- The Brahmins occupied a high place in society. They were given land-grants by the kings and nobles. They were also given the responsibility of looking after the temples.
- The Pallava period also witnessed the rise of Saivism and Vaishnavism and also the decline of Buddhism and Jainism.
- The Saiva Nayanmars and the Vaishnava Alwars contributed to the growth of Saivism and Vaishnavism. This is known as the Bakthi Movement. They composed their hymns in the Tamil language. These hymns revealed the importance of devotion or Bakthi. The construction of temples by the Pallava kings paved the way for the spread of these two religions.
Education and Literature
- The Pallavas were great patrons of learning and their capital Kanchi was an ancient centre of learning.
- The Ghatika at Kanchi was popular and it attracted students from all parts of India and abroad.
- The founder of the Kadamba dynasty, Mayurasarman studied Vedas at Kanchi.
- Dinganaga, a Buddhist writer came to study at Kanchi. Dharmapala, who later became the Head of the Nalanda University, belonged to Kanchi.
- Bharavi, the great Sanskrit scholar lived in the time of Simhavishnu. Dandin, another Sanskrit writer adorned the court of Narasimhavarman II.
- Mahendravaraman I composed the Sanskrit play Mattavilasaprahasanam.
- Tamil literature had also developed and the Nayanmars and Alwars composed religious hymns in Tamil.
- The Devaram composed by Nayanmars and the Nalayradivyaprabandam composed by Alwars represents the religious literature of the Pallava period.
- Perundevanar was patronized by Nandivarman II and he translated the Mahabharata as Bharathavenba in Tamil.
- Nandikkalambagam was another important work but the name of the author of this work is not known.
- Music and dance also developed during this period.
- The Pallavas were orthodox Brahmanical Hindus and their patronage was responsible for the great reformation of the medieval ages.
- Most of the Pallava kings were devotees of Siva, the exceptions being Simhavishnu and Nandivarman who were worshippers of Vishnu.
- Mahendravarman I was the first to be influenced by the famous Saivite saints of the age.
- Besides worshipping Siva, he also showed reverence to other Hindu gods.
- Pallavas were tolerant towards other religions like Buddhism and Jainism. However, some of the sects like Buddhism were losing their former glory to Saivism.
- The Vedic tradition, in general, bossed over the local tradition. Sankaracharya, in fact, gave this stimulus to Vedic tradition. Tamil saints of the sixth and seventh centuries AD were the progenitors of the bhakti movement.
- The hymns and sermons of the Nayanars (Saivite saints) and Alvars (Vaishnavite saints) continued the tradition of bhakti.
- Saivite saints were Appar, Sambandar, Sundarar, and others. The most remarkable thing about this age was the presence of women saints such as Andal (an Alvar).
Pallava Art and Architecture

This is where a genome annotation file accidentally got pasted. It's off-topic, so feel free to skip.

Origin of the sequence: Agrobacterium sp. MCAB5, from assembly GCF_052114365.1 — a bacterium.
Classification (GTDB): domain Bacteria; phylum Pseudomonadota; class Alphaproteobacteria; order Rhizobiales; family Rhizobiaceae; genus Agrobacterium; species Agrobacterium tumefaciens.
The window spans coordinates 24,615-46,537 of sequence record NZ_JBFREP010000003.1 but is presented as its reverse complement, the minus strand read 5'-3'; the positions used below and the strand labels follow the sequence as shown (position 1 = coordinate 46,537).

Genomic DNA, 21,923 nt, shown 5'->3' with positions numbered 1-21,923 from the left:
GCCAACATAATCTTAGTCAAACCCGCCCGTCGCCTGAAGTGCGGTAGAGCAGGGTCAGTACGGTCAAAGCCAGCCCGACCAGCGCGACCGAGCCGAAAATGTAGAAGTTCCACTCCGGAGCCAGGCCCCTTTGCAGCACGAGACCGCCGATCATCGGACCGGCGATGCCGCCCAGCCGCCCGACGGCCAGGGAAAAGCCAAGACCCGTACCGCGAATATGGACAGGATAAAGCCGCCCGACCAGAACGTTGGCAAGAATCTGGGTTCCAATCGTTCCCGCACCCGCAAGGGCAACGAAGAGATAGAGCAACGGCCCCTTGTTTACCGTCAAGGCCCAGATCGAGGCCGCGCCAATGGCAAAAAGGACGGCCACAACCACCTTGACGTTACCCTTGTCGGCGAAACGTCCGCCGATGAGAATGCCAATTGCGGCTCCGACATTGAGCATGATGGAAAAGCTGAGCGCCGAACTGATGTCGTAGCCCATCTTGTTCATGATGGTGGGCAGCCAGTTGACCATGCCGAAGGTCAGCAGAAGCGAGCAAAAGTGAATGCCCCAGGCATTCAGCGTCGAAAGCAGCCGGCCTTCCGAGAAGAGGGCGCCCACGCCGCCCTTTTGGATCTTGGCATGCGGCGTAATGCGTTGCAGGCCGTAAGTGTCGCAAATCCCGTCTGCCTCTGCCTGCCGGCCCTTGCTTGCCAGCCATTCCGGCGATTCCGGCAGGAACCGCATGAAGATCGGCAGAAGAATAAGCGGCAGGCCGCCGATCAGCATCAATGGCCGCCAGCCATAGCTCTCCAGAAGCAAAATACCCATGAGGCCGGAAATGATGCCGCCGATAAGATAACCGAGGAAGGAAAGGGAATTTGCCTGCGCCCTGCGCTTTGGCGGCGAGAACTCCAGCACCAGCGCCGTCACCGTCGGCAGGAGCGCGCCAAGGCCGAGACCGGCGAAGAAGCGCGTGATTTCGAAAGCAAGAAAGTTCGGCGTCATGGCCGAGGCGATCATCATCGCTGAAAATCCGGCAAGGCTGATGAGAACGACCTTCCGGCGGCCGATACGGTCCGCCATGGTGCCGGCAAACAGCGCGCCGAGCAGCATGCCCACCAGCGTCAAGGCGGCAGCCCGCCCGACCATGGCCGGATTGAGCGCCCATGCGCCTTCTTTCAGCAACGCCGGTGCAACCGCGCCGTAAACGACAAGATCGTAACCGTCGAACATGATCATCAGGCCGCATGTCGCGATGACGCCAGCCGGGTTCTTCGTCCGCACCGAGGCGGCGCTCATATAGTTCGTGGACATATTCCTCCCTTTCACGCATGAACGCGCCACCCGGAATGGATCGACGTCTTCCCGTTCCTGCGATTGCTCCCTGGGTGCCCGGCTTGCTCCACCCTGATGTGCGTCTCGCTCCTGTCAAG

- The Pallavas introduced the art of excavating temples from the rock. In fact, the Dravidian style of temple architecture began with the Pallava rule.
- It was a gradual evolution starting from the cave temples to monolithic rathas and culminated in structural temples.
- The development of temple architecture under the Pallavas can be seen in four stages.
- Mahendravarman I introduced the rock-cut temples. This style of Pallava temples is seen at places like Mandagappattu, Mahendravadi, Mamandur, Dalavanur, Tiruchirappalli, Vallam, Siyamangalam and Tirukalukkunram.
- The second stage of Pallava architecture is represented by the monolithic rathas and Mandapas found at Mamallapuram. Narasimhavarman I took the credit for these wonderful architectural monuments. The five rathas, popularly called as the Panchapanadava rathas, signifies five different styles of temple architecture. The mandapas contain beautiful sculptures on its walls. The most popular of these mandapas are Mahishasuramardhini Mandapa, Tirumurthi Mandapam and Varaha Mandapam.
- In the next stage, Rajasimha introduced the structural temples. These temples were built by using the soft sand rocks. The Kailasanatha temple at Kanchi and the Shore temple at Mamallapuram remain the finest examples of the early structural temples of the Pallavas. The Kailasanatha temple at Kanchi is the greatest architectural masterpiece of the Pallava art.
- The last stage of the Pallava art is also represented by structural temples built by the later Pallavas. The Vaikundaperumal temple, Muktheeswara temple and Matagenswara temples at Kanchipuram belong to this stage of architecture.
- The Pallavas had also contributed to the development of sculpture.
- Apart from the sculptures found in the temples, the ‘Open Art Gallery’ at Mamallapuram remains an important monument bearing the sculptural beauty of this period.
- The Descent of the Ganges or the Penance of Arjuna is called a fresco painting in stone.
- The minute details as well as the theme of these sculptures such as the figures of lice-picking monkey, elephants of huge size and the figure of the ‘ascetic cat’ standing erect show highly evolved sculpture era.
- Music, dance and painting had also developed under the patronage of the Pallavas.
- The Mamandur inscription contains a note on the notation of vocal music.
- The Kudumianmalai inscription referred to musical notes and instruments.
- The Alwars and Nayanmars composed their hymns in various musical notes.
- Dance and drama also developed during this period.
- The sculptures of this period depict many dancing postures.
- The Sittannavasal paintings belonged to this period.
- The commentary called Dakshinchitra was compiled during the reign of Mahendravarman I, who had the title Chittirakkarapuli.
The spread of Indian Culture
- Pallavas were also instrumental in spreading Indian culture in South-East Asia.
- Till the eighth century AD Pallava influence was predominant in Cambodia. Saivism enjoyed official patronage in these countries.
- The Pallava type of sikhara is to be found in the temples of Java, Cambodia and Annam.